The pair are behind the wry mockumentary Spacerock, about a pair of students who pitch a sci-fi romance movie to their college's student film association, but are rejected and forced to produce the film independently.,In the tradition of mock-documentary film making, life and art imitate one another freely, often with hilarious results. For Jim Cummings and Derek Smith, art and life became one in the same.
The pair are behind the wry mockumentary Spacerock, about a pair of students who pitch a sci-fi romance movie to their college's student film association, but are rejected and forced to produce the film independently.
That fictional narrative leapt to life when the film was rejected by the Emerson Channel. The duo then chose to live out their fictional characters' roles as cash-strapped, unsponsored, irony-enhanced film makers to be.
Two thousand dollars later, they completed their indie movie about attempting to make an indie movie.
"It turned out great," said Cummings, the film's director. "I was blown away."
With a High Definition camera, actors who worked for free and money Cummings and Smith, a visual and media arts major, paid out of their own pockets, the two juniors filmed their mockumentary during two weeks in February. They did their own editing and screened Spacerock last Saturday in the Walker Building for a crowd of about 50 people.
The film stars junior Chris Spada and sophomore Jim Hoffman as the frustrated producers.
"Chris Spada is just the greatest actor alive," Cummings said. "And Jim was incredible. Anybody who knows him knows he's completely different in real life, so it was awesome that he was able to make viewers believe his character."
Cummings, a film major, said he's been interested in filming fake documentaries for some time now. He and Smith drew inspiration from their own failed attempts at making movies and from one today's most popular mockumentaries, NBC's "The Office."
Much of the banter between Spada and Hoffman's characters was drawn from real life, the producers said.
"Everyone has experiences like that on set. That's just how it goes when you're shooting a movie," Cummings said.
The original idea came from Smith two years ago, after he worked with Cummings on another fake documentary. Cummings was especially taken with the oddball characters they'd created while brainstorming for Spacerock, and felt that the film needed to be made just so these characters could be brought to life.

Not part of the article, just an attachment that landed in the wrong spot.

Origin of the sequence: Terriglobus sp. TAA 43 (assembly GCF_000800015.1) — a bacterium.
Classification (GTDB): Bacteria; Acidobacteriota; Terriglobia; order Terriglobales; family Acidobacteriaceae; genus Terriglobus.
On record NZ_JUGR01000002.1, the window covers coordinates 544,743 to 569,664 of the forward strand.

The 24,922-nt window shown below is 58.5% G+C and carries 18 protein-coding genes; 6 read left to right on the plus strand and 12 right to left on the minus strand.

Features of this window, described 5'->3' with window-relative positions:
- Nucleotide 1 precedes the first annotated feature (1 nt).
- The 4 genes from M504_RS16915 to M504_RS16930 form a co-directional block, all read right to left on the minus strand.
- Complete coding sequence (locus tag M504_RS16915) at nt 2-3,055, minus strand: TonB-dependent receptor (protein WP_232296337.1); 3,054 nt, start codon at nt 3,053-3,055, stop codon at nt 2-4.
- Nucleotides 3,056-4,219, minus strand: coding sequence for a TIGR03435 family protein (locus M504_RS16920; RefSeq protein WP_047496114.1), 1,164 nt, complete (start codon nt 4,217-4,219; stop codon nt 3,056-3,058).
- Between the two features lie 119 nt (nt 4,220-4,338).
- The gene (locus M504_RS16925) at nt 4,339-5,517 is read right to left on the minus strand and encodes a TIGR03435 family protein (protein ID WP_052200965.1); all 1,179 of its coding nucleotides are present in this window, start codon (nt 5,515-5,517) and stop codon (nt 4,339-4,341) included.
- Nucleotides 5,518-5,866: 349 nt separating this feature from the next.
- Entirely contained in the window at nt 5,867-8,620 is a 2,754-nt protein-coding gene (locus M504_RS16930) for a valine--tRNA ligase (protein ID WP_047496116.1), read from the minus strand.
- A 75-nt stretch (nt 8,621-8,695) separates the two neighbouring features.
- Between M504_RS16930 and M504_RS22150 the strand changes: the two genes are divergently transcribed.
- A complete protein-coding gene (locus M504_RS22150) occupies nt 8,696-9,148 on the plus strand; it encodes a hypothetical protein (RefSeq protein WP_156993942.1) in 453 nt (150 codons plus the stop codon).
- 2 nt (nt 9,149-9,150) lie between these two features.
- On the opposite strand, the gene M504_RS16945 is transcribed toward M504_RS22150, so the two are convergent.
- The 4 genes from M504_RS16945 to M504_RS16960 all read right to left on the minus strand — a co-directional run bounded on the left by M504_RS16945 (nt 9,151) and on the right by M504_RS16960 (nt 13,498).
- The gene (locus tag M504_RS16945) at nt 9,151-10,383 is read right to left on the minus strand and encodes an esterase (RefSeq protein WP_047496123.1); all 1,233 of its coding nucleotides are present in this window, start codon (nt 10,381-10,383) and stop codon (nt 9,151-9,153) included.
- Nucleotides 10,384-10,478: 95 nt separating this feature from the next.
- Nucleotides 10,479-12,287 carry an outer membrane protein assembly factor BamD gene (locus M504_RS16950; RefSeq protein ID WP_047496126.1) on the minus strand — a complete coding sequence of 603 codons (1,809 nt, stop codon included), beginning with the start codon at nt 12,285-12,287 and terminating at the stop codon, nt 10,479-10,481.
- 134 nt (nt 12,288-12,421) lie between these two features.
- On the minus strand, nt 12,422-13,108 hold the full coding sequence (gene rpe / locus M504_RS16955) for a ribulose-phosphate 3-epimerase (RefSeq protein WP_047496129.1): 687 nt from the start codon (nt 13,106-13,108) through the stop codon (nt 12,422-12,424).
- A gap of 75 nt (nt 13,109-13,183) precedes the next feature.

One character, however, needed no coaxing. Junior Chris Hurst, a broadcast journalism major, played himself in Spacerock, because Cummings said he was enthralled by Hurst's humor and felt it would work perfectly with the film's other characters.
When the real producers took their film to the Emerson Channel, they were not chosen for play on the air.
"They didn't like it, and they didn't like me," Cummings said.
Cummings said lingering hostility between himself and staff at the Emerson Channel was a probable reason he was rejected.
He said he then found out that the Emerson Channel would take on the project as long as he was removed as director. Later, the entire project was dropped for budgetary issues.
Emerson Channel's station manager, Jim Dunford, declined to comment on the issue but did say he was not employed at the station when Spacerock was pitched and that those involved with the incident no longer worked at the station.
According to the Emerson Channel's Web site, to pitch an idea for a film producers must submit a written concept, episode examples, sets and locations, a timetable, equipment and crew and a budget, followed by a meeting with the station manager to discuss the proposal.
Cummings has drawn some fire for his behavior in the past. In an April 19, 2007 Beacon article, it was reported that Cummings had a falling out with ETIN staff while he worked as a DJ there. After mocking a fellow Emersonian in a skit, the student threatened to sue, and the episode was pulled after only one airing.
Cummings was quoted in the article saying that if a lawsuit had gone through, he would have used insanity as a defense.
Both Cummings and Smith said they were much happier with the final outcome than they feel they would have been if they had worked with the Emerson Channel.
Cummings and Smith said the station staff wanted to add quips and punchlines to the end of certain scenes, which the students said they thought were unnecessary and wouldn't jive with the documentary style they were trying to emulate.
"You know how they say a camel is a horse designed by a committee? Emerson is the committee," he said.
With the film completed, Cummings has submitted it to various film festivals across the country.
"The one message I'd give everyone [who is trying to make a film] is that if you have actors and a camera, go do it yourself," he said. "It'll turn out so much better than anything Emerson can do for you. All you have to do is make a couple of phone calls."